The school-to-prison pipeline is an unfortunate reality for many students attending public schools in socio-economically disadvantaged areas. For those who are unfamiliar with the phrase, the school-to-prison pipeline describes the alarming trend of public schools pushing socio-economically disadvantaged students out of school and into
Supreme Court Allows Texas to Use Strict Voter ID Law in Coming Election
On Saturday the Supreme Court issued an order allowing the use of Texas's controversial voter identification law in its upcoming November election. The law requires voters to present certain photo identification before casting their ballots.
UN Experts To
With the summer drawing to a close and classes now well underway at Harvard, it's time to check in on what's new in the world of civil rights and civil liberties.
Death Penalty Sought in Texas No-Knock Raid Shooting
Prosecutors will seek the death penalty in a
Good morning all, and to those of you in the Boston area, happy Marathon Monday! Here's the latest in the world of civil rights and civil liberties from the past week.
"House Votes Down Bill to Repeal La. Sodomy Laws"
Despite sodomy laws being ruled unconstitutional over
Recently, an alleged sexual assault victim wrote an op-ed describing her experience. Responses to the piece have startled the University out of its usual calm. President Drew Faust has responded by convening a task force. Two undergrads have been placed on the task force. The
Guantanamo Bay Detention Camp is still open, still functional, and still holding over 100 detainees, many of whom have won their habeas corpus cases, and have been cleared for release by the Obama Administration years ago. After a series of lunch panels held this week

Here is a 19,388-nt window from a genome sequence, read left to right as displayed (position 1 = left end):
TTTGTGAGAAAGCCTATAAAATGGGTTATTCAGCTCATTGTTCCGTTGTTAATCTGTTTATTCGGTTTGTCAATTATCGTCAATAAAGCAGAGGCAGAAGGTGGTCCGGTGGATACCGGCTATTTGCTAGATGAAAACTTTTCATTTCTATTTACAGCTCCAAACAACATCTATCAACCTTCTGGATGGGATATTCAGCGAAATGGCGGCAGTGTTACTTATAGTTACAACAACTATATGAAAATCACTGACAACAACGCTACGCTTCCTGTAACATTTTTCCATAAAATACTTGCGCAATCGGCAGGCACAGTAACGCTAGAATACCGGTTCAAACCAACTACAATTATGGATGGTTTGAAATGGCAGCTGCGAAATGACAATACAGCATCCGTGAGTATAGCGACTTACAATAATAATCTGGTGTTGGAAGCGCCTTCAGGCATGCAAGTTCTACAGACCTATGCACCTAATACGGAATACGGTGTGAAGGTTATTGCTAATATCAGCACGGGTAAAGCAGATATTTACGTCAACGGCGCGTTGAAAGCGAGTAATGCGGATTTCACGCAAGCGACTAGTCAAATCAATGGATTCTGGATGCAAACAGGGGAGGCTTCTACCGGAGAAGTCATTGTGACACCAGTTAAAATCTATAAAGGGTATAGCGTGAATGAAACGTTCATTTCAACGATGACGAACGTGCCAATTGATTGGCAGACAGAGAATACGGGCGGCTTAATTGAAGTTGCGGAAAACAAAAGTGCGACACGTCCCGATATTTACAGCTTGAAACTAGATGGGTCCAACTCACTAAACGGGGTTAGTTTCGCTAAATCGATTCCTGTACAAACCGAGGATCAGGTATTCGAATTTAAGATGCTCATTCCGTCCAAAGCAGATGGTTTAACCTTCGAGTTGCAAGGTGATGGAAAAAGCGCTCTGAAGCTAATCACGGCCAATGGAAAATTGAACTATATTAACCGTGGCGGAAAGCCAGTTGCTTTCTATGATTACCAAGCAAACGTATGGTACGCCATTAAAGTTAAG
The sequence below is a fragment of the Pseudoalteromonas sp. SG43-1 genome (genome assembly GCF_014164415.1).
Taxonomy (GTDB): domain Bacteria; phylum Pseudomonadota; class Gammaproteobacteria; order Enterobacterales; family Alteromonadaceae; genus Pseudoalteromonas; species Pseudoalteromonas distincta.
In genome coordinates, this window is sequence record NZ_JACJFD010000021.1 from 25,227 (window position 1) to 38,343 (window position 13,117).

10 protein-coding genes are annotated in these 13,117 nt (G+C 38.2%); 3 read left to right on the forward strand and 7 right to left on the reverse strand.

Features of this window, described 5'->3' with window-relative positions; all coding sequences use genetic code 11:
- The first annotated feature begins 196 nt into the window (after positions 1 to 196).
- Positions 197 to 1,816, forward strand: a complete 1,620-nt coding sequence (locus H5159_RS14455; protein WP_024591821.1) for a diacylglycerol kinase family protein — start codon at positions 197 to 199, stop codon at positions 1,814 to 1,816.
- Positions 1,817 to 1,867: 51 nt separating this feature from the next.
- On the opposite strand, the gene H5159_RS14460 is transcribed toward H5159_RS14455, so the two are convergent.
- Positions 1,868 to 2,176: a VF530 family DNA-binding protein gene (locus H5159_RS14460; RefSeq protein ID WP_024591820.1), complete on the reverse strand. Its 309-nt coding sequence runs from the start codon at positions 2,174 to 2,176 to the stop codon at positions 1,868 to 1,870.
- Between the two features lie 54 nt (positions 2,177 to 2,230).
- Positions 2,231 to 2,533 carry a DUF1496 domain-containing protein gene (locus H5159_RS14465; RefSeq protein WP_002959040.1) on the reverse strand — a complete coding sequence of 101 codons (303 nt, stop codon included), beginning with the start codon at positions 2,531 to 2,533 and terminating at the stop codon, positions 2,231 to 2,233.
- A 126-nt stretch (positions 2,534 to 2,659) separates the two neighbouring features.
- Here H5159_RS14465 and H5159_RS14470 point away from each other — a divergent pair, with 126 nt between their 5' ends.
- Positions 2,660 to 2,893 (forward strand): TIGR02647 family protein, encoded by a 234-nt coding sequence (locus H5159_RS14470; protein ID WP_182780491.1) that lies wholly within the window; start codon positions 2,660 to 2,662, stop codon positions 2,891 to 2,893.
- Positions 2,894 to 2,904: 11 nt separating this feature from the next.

Jonathan Hansen is Senior Lecturer on Social Studies and History at Harvard University. Sabin Willett is a partner at Bingham McCutcheon and has represented numerous Guantanamo detainees. On April 1 the historian and the lawyer shared their thoughts on Guantanamo Bay. CR-CL reports.
1. Sabin Willett:
Welcome back from Break! While we were away from classes, civil rights legal news still plugged on:
Same-Sex Marriage in Michigan - SCOTUSBlog
Last week, Senior Judge Friedman invalidated Michigan’s constitutional ban on same-sex marriages and entered a permanent injunction against its enforcement. After a full trial,
Serving a death sentence upon a person with severe intellectual disabilities is a violation of the Eighth Amendment. Several Supreme Court cases from the past few decades have explored the intersection between capital punishment and intellectual disabilities. In Ford v. Wainwright (1986), the Supreme Court
The last week has had several civil rights updates on several different fronts:
"Senate Democrats help block Obama nominee for civil rights post" - Washington Post
The Senate rejected the nomination of Debo P. Adegbile to lead the Justice Department’s Civil Rights Division. Adegbile was the leading